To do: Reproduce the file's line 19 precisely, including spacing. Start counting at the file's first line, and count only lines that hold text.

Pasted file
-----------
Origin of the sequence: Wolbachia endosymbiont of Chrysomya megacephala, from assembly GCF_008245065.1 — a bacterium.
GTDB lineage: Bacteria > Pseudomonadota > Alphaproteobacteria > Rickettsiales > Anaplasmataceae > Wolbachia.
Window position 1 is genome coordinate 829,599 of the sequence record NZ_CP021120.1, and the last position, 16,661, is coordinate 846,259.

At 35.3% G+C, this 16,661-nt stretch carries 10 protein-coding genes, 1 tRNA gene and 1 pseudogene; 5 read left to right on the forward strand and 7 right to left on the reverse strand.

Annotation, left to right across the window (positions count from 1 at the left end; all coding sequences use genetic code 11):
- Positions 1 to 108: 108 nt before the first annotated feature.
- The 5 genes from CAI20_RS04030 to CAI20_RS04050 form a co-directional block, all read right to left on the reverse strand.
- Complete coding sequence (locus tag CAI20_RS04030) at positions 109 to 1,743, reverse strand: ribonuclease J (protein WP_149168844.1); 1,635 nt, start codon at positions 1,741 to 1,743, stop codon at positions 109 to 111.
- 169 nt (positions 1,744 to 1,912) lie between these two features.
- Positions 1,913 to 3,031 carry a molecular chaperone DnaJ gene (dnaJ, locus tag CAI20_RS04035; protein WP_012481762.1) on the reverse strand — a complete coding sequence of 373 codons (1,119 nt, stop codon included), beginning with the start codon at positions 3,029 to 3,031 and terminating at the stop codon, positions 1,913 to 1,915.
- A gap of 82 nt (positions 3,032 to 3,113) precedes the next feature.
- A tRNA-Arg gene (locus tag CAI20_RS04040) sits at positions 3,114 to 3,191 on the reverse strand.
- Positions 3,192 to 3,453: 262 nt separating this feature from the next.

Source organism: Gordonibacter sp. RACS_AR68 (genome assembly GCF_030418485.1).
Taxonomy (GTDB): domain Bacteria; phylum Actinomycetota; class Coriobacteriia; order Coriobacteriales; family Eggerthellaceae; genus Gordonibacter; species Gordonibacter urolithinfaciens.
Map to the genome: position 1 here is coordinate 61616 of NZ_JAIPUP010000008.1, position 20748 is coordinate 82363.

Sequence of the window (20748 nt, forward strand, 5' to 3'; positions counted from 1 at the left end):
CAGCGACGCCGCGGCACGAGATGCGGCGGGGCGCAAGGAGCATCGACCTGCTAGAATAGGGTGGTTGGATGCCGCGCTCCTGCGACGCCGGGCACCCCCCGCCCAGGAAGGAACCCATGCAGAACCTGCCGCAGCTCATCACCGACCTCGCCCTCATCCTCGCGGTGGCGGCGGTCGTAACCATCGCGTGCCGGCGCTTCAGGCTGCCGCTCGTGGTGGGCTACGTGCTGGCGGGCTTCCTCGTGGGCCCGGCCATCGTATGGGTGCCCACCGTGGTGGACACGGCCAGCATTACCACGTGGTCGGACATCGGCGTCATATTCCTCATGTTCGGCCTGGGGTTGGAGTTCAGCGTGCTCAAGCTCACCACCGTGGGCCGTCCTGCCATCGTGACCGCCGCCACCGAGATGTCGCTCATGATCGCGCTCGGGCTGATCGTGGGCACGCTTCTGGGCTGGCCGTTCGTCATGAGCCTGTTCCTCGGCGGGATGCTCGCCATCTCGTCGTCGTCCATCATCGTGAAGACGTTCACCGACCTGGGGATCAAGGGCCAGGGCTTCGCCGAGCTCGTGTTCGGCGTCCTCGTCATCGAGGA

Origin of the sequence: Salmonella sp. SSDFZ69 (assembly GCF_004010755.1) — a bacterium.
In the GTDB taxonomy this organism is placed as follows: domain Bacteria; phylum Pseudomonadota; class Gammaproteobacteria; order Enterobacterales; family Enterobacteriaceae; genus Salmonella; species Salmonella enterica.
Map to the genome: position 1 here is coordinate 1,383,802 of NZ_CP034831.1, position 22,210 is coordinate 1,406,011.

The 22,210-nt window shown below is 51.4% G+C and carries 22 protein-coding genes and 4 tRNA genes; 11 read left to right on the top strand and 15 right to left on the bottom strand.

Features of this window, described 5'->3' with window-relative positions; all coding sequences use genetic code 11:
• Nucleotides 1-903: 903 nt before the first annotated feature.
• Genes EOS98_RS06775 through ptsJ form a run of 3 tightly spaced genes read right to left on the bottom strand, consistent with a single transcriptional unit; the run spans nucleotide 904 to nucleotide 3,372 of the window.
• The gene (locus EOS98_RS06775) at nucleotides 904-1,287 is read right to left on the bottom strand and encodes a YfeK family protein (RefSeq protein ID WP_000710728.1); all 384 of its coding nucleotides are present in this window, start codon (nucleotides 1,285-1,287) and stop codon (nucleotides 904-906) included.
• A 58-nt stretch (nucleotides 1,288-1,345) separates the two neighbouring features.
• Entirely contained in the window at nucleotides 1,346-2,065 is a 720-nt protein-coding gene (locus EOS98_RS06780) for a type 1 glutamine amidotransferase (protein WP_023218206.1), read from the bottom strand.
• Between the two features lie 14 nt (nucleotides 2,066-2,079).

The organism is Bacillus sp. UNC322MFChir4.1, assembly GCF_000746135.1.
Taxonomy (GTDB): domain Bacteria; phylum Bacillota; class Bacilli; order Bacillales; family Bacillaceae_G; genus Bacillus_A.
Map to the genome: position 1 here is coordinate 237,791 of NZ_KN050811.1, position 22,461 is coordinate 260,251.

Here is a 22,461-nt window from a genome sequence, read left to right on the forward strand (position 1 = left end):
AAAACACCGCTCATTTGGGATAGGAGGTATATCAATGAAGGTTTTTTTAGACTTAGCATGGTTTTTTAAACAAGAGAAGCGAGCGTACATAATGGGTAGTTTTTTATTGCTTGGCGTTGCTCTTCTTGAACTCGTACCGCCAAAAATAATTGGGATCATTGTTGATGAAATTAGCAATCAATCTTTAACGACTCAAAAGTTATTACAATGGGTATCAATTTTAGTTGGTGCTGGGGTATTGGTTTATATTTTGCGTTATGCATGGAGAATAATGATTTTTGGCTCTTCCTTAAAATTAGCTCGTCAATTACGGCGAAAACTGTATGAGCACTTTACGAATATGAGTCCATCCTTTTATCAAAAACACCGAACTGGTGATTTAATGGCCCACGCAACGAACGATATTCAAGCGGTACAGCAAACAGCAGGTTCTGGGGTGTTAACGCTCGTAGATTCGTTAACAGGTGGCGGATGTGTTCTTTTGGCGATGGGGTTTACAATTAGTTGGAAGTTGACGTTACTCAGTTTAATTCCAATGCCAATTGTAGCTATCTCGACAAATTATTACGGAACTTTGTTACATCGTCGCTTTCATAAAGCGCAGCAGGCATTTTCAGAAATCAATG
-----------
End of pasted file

Origin of the sequence: Salmonella sp. SSDFZ69 (assembly GCF_004010755.1) — a bacterium.